OHS Canada Magazine

Former BC premier implicated in accident

HALFMOON BAY, BC (Canadian OH&S News)


HALFMOON BAY, BC (Canadian OH&S News)

The former premier of British Columbia has been named the prime contractor in a WorkSafeBC investigation report into a workplace fatality at his summer vacation home last year.

On July 4, four workers from Sechelt, BC-based Weather Tight Supplies Ltd were replacing the roof of the Halfmoon Bay home, owned by Gordon Campbell, who served as premier from 2001 to 2011. Shortly after 12:30 pm, after removing a skylight and covering the approximately one square metre opening in the flat roof with a sheet of polyethylene, a worker stepped backwards and fell through the temporary covering. He fell over five metres to the floor below (COHSN, July 18, 2011).

The worker sustained unspecified injuries and was taken to hospital, but died the next day. The worker had been wearing fall protection, but was not tied off to an anchor point, the investigation report says.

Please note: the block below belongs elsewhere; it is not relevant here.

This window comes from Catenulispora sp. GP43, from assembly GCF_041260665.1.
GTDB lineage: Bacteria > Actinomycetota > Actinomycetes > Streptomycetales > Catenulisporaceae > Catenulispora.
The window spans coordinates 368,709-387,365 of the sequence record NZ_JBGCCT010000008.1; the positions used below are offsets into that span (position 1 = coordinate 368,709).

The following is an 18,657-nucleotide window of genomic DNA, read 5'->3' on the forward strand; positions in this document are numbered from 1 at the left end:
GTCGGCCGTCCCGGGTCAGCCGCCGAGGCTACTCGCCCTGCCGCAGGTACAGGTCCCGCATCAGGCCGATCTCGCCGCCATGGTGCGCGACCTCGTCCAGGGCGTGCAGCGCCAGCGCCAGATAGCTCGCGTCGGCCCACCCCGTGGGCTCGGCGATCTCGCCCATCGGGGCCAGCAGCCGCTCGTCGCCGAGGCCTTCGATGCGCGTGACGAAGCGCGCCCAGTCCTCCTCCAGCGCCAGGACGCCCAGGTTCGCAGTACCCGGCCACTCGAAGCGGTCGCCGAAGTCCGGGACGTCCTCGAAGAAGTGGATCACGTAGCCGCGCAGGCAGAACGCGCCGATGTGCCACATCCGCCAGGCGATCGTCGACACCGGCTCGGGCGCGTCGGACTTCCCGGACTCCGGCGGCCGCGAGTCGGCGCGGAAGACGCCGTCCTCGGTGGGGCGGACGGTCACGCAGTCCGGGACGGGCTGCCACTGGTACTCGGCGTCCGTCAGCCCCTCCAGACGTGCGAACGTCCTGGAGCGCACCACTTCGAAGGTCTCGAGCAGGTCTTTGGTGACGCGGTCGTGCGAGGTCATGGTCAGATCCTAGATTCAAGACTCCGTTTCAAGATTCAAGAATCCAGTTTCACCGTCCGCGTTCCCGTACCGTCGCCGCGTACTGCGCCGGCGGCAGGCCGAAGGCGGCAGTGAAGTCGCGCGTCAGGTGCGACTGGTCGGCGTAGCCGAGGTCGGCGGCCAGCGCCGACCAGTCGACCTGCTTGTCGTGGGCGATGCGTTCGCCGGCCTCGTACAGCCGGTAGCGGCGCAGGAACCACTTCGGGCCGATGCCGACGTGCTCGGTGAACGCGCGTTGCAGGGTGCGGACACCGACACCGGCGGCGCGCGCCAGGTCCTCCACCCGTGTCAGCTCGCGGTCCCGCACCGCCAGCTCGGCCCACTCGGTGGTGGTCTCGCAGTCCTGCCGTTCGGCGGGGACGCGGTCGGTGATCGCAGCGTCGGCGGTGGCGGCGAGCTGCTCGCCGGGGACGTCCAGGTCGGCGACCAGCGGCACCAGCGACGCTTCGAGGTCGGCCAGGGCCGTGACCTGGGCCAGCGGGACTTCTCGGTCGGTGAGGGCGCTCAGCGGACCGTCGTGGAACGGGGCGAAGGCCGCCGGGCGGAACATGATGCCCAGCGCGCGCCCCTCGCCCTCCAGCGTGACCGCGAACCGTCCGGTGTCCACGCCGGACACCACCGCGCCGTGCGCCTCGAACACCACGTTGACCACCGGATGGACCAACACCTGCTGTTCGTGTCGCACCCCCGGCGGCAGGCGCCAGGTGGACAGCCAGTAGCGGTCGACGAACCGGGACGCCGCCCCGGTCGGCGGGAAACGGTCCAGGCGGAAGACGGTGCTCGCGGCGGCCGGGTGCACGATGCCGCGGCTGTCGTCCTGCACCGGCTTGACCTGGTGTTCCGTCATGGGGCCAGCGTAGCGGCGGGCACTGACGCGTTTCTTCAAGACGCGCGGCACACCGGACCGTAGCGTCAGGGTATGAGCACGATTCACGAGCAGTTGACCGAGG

In lieu of any written agreement between the homeowner and another party, Campbell became the prime contractor for the project, the report says. Though his wife is the owner of the home, Campbell is considered an owner under the Workers Compensation Act (WCA) because he was acting as his wife’s agent for the renovation.

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As such, the report states Campbell should have ensured workers’ activities relating to health and safety were co-ordinated and in compliance with the WCA. As well, a risk assessment should have been done, which would include a written fall protection plan.

“The homeowner was not aware he was the prime contractor at the workplace or what those responsibilities involved. The homeowner did not meet the responsibilities the prime contractor has to adequately co-ordinate health and safety activities at this workplace or to establish and maintain a system to ensure compliance with the [WCA] and [Occupational Health and Safety] Regulation,” the report states. “There was no discussion of health and safety with subcontractors or of how the activities of one trade would affect another.”

The report concludes that the unguarded roof opening, unused fall protection, the employer’s failure to establish safe work procedures around roof openings and inadequate supervision and enforcement, as well as a lack of co-ordination of health and safety activities, all contributed to the fatal incident.